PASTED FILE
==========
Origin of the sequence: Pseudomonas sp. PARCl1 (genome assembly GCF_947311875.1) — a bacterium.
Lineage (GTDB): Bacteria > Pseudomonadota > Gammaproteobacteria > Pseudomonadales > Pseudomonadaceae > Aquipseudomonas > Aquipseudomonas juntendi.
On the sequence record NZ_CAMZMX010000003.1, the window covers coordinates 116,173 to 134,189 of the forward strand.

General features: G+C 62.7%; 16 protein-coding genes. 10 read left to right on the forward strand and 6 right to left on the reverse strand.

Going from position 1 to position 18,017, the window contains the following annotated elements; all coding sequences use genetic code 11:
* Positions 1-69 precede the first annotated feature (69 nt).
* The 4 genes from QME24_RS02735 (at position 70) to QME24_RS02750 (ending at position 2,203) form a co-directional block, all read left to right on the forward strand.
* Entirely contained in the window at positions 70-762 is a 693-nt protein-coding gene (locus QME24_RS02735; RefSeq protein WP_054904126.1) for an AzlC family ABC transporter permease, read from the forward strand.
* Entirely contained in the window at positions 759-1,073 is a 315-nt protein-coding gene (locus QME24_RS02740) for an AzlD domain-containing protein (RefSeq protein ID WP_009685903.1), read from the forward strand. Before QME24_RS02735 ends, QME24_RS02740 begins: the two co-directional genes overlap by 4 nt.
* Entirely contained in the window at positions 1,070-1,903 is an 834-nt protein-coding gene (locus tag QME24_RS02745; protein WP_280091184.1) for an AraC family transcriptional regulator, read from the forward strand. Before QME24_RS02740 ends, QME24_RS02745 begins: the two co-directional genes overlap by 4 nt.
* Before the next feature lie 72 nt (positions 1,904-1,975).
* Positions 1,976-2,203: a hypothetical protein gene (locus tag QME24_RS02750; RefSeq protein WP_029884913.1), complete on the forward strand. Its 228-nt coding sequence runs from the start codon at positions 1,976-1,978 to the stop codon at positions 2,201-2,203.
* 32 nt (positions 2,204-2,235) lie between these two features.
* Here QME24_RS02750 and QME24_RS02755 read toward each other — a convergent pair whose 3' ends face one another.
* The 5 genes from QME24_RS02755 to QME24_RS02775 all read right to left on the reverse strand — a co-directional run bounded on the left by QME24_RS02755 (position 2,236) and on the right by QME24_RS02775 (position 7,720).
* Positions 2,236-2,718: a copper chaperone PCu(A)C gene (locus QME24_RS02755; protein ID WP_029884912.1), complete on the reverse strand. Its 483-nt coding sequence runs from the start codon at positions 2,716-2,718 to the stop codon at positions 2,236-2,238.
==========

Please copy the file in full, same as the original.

Origin of the sequence: Pseudomonas sp. PARCl1 (genome assembly GCF_947311875.1) — a bacterium.
Lineage (GTDB): Bacteria > Pseudomonadota > Gammaproteobacteria > Pseudomonadales > Pseudomonadaceae > Aquipseudomonas > Aquipseudomonas juntendi.
On the sequence record NZ_CAMZMX010000003.1, the window covers coordinates 116,173 to 134,189 of the forward strand.

General features: G+C 62.7%; 16 protein-coding genes. 10 read left to right on the forward strand and 6 right to left on the reverse strand.

Going from position 1 to position 18,017, the window contains the following annotated elements; all coding sequences use genetic code 11:
* Positions 1-69 precede the first annotated feature (69 nt).
* The 4 genes from QME24_RS02735 (at position 70) to QME24_RS02750 (ending at position 2,203) form a co-directional block, all read left to right on the forward strand.
* Entirely contained in the window at positions 70-762 is a 693-nt protein-coding gene (locus QME24_RS02735; RefSeq protein WP_054904126.1) for an AzlC family ABC transporter permease, read from the forward strand.
* Entirely contained in the window at positions 759-1,073 is a 315-nt protein-coding gene (locus QME24_RS02740) for an AzlD domain-containing protein (RefSeq protein ID WP_009685903.1), read from the forward strand. Before QME24_RS02735 ends, QME24_RS02740 begins: the two co-directional genes overlap by 4 nt.
* Entirely contained in the window at positions 1,070-1,903 is an 834-nt protein-coding gene (locus tag QME24_RS02745; protein WP_280091184.1) for an AraC family transcriptional regulator, read from the forward strand. Before QME24_RS02740 ends, QME24_RS02745 begins: the two co-directional genes overlap by 4 nt.
* Before the next feature lie 72 nt (positions 1,904-1,975).
* Positions 1,976-2,203: a hypothetical protein gene (locus tag QME24_RS02750; RefSeq protein WP_029884913.1), complete on the forward strand. Its 228-nt coding sequence runs from the start codon at positions 1,976-1,978 to the stop codon at positions 2,201-2,203.
* 32 nt (positions 2,204-2,235) lie between these two features.
* Here QME24_RS02750 and QME24_RS02755 read toward each other — a convergent pair whose 3' ends face one another.
* The 5 genes from QME24_RS02755 to QME24_RS02775 all read right to left on the reverse strand — a co-directional run bounded on the left by QME24_RS02755 (position 2,236) and on the right by QME24_RS02775 (position 7,720).
* Positions 2,236-2,718: a copper chaperone PCu(A)C gene (locus QME24_RS02755; protein ID WP_029884912.1), complete on the reverse strand. Its 483-nt coding sequence runs from the start codon at positions 2,716-2,718 to the stop codon at positions 2,236-2,238.